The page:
How to Identify a Data Poser
- Be on the look out for people who over-use Buzzwords. They use them because they are an inch deep and are flashy. Always ask those people to prove the value of those buzzwords.
- A specific buzzword, especially today, is A.I. (Artificial Intelligence). Posers love to throw that word around for pretty much anything related to intelligence or automated scoring. They use it because it sells but they don’t really know what it means
- Identifying a Non-Poser is easy because Non-Poser’s, or Data Players, are goal-oriented people. They look at what the problem is, set the problem statement, gather data, and then see if they have enough data to solve the problem in the first place.
- Posers on the other hand just want to sell whatever they can and make as much as they can off that sale. As stated before they like to use buzzwords and when challenged on those buzzwords they most likely can not defend the implementation of high priced systems like large CRMs.
- Posers do not care about your challenges. They set unrealistic expectations and do not go into detail as to how their solution solves your problems.
Below is a lightly edited transcript of Episode 20 of the Inevitable Success Podcast with Damian and special guest Stephen Yu. (Listen Here)
Damian: Here I am today with Stephen Yu
Stephen: Hello and good afternoon.
Damian: Today we’re going to talk about exposing the fakes and the posers in the world of data.
Stephen: There are a lot of posers in this industry. The easiest way to identify a poser is buzzwords, posers love them and use them a lot. They’re all an inch deep.
Damian: Give me a buzzword. What are we talking like synergy.
Stephen: I’m talking like data industry type buzzwords. Big Data was a big one. Still big in certain circles.
Damian: So, if somebody uses that it’s a yellow flag.
Stephen: Yeah always ask the question, “Well great how are we going to make money using Big Data?” Another big one is A.I. these days. Anything and everything related to any algorithmic thing, even when it is not algorithmic, people still call it A.I.
Damian: Why is that?
Stephen: Because it sells.
Damian: It sells, ok. Well what is A.I., and it can be a definition for you no need to give us a Webster’s definition.
Stephen: So artificial intelligence. Well they think about things for you. Unfortunately, we’re not there yet. To me it is about automation really. In other words, you do certain things again and again and you go like I don’t want to make any decisions, so I let it go. The machine will pick it up and do things if is wrong it will learn all by itself and then it gets better.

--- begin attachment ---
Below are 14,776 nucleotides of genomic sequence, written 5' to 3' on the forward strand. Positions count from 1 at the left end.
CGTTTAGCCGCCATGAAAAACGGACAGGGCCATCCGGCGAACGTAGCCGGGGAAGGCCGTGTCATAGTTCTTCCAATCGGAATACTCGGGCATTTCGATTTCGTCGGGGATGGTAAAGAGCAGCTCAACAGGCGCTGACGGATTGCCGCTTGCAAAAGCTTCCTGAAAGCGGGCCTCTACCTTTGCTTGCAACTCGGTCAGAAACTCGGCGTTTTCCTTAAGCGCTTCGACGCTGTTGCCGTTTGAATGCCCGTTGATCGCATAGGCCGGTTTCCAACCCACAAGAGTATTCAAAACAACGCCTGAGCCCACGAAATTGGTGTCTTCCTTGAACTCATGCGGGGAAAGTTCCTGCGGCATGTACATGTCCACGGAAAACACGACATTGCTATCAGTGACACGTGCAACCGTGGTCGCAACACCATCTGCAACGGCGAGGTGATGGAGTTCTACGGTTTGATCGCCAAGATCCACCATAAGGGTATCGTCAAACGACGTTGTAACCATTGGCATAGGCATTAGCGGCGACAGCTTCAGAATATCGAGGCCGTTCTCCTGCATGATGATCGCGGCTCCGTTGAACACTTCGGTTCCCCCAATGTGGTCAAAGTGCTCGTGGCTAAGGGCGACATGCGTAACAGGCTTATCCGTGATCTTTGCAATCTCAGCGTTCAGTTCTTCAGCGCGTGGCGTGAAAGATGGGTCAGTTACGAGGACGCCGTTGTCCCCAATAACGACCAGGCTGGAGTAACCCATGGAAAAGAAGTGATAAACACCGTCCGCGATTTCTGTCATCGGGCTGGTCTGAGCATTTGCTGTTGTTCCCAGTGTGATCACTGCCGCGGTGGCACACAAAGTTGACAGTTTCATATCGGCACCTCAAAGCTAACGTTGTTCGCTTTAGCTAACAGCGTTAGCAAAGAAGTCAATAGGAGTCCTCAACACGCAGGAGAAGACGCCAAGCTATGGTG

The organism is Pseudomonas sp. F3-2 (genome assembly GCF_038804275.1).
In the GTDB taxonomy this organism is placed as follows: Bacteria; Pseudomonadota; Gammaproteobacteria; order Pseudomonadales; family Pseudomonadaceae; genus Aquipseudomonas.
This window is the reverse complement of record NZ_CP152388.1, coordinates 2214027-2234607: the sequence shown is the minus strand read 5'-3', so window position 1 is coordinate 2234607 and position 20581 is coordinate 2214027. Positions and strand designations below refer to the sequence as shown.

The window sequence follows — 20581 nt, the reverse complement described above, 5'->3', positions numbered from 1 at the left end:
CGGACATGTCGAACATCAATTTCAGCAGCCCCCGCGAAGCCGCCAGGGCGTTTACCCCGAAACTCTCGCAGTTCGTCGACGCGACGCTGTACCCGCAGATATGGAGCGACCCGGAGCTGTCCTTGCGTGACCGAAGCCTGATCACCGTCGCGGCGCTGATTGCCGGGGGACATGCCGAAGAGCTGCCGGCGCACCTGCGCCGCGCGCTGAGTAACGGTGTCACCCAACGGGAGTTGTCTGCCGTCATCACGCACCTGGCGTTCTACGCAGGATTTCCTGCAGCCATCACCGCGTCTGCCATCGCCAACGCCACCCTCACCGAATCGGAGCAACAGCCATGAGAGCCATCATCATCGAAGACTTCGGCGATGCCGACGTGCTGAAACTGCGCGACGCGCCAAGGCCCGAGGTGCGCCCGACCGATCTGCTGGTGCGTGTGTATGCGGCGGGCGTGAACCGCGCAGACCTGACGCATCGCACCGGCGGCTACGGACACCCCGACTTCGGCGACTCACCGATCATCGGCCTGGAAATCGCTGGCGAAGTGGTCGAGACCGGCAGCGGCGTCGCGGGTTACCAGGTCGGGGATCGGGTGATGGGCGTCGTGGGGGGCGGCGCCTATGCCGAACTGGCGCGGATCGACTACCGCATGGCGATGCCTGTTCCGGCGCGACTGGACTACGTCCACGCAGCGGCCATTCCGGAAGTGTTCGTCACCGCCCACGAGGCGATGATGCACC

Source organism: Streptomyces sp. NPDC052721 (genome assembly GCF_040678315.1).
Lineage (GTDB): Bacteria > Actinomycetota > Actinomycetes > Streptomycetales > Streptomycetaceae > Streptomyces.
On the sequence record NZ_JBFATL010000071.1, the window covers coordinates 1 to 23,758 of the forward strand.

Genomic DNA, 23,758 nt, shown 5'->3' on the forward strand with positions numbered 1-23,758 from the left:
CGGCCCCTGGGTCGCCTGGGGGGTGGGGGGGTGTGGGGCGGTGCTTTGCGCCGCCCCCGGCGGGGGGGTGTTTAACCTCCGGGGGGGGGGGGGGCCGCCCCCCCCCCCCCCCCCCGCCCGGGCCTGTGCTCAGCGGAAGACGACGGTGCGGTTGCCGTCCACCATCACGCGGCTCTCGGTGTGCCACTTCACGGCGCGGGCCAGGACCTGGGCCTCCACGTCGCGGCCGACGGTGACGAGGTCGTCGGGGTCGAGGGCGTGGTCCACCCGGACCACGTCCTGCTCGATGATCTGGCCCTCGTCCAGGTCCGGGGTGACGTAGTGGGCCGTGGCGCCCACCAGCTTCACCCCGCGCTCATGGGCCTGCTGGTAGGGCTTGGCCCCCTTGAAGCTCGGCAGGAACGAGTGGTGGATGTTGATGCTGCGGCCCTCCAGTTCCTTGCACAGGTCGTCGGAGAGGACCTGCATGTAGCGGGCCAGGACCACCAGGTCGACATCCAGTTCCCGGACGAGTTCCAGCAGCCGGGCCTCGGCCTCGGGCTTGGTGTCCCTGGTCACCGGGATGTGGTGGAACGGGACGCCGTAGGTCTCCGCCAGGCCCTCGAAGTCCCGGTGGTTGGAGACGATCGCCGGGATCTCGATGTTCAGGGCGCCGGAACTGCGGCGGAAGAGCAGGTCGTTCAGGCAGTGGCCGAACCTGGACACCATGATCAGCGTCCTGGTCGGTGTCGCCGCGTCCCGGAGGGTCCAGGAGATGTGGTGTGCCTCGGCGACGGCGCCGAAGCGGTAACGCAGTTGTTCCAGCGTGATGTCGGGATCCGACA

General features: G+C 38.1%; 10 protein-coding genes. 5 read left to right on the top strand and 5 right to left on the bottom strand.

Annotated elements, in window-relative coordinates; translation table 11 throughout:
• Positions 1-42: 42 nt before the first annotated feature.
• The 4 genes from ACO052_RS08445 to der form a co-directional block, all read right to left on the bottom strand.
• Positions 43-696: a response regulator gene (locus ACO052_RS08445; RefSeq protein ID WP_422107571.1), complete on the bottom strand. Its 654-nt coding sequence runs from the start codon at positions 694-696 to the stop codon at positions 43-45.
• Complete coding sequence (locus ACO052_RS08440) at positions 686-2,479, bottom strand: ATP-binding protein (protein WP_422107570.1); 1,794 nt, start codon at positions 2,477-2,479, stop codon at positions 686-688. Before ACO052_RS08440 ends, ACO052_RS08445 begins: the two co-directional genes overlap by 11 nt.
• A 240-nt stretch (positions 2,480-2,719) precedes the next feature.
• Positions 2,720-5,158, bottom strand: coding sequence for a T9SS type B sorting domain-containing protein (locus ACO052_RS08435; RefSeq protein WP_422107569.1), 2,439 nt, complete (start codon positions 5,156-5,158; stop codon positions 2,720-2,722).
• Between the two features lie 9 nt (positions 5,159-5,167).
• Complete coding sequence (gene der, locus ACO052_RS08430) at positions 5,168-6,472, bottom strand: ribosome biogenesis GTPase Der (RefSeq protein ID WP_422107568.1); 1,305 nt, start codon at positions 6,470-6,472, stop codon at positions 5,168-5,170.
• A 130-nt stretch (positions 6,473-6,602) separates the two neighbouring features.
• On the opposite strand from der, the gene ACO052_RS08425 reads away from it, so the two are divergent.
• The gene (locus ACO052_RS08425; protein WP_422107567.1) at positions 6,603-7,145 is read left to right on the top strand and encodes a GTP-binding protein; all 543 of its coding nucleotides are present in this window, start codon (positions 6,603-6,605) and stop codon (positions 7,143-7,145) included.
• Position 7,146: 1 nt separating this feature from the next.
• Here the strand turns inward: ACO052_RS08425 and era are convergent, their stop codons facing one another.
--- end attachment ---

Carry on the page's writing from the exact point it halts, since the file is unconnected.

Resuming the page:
Damian: Right. I mean we kind of mock some of the A.I. things that we see people doing. I know I do anyway, because when you look at it you can see that it is just conditional logic, not A.I. Sometimes it is just an Excel lookup table.
Stephen: Posers call just about anything related to intelligence or automated scoring, A.I. The best thing was when big data was really big like 3-4 years ago. Before Big Data became a term I had to explain what I did for a living. I use to say, “So yeah, we analyze the data, we summarize the data ,we clean the data, we get intelligence out of it, it will give you some action and then you do things and you measure it and you make it better as we go along.”
Now that’s a long-winded way to say the same thing. But instead all I had to say was, “I’m in the big data space” and I realized that it worked with my uncle with my own mother. It worked with a lot of people. So why not.
Damian: I found out a couple of months ago that for years my dad has been saying that I work at Google because I do a lot of work with Google Analytics. He just never went deeper than that. He was like yeah, my son works at Google.
Stephen: A lot of my mother’s friends they all say, “You know, I don’t know what my son does, but he works on a computer all day long.”
Damian: I think they’re just happy that son doesn’t live with them anymore.
Stephen: I’m extremely happy my kids moved out, by the way. But the point is the buzzword. How do you spot a poser? Well let’s talk about why posers are bad, they are bad because posers don’t bring any substance to the conversation.
So, what is the difference between posers and non-posers. Non-posers, in the analytics and data world are what we call goal-oriented people. They look at what the problem is, set the problem statement properly, and then they gather the data to see if they have enough data to solve aforementioned problem. Then they lay out their road map. They ask the questions, “What do you have to do now?” “What kind data is in your data set?” “Do you have to fix the data in some ways? Consolidate it? ” Then you run the report to see what’s what. It’s like taking an X-ray picture of a patient really. Then you lay out steps to achieve your goals and you actually help people doing it. Then you measure the success. It could be an improvement or just the status quo. But you learn from such tests and next round you make it better. So, goal-oriented people start with a proper problem statement.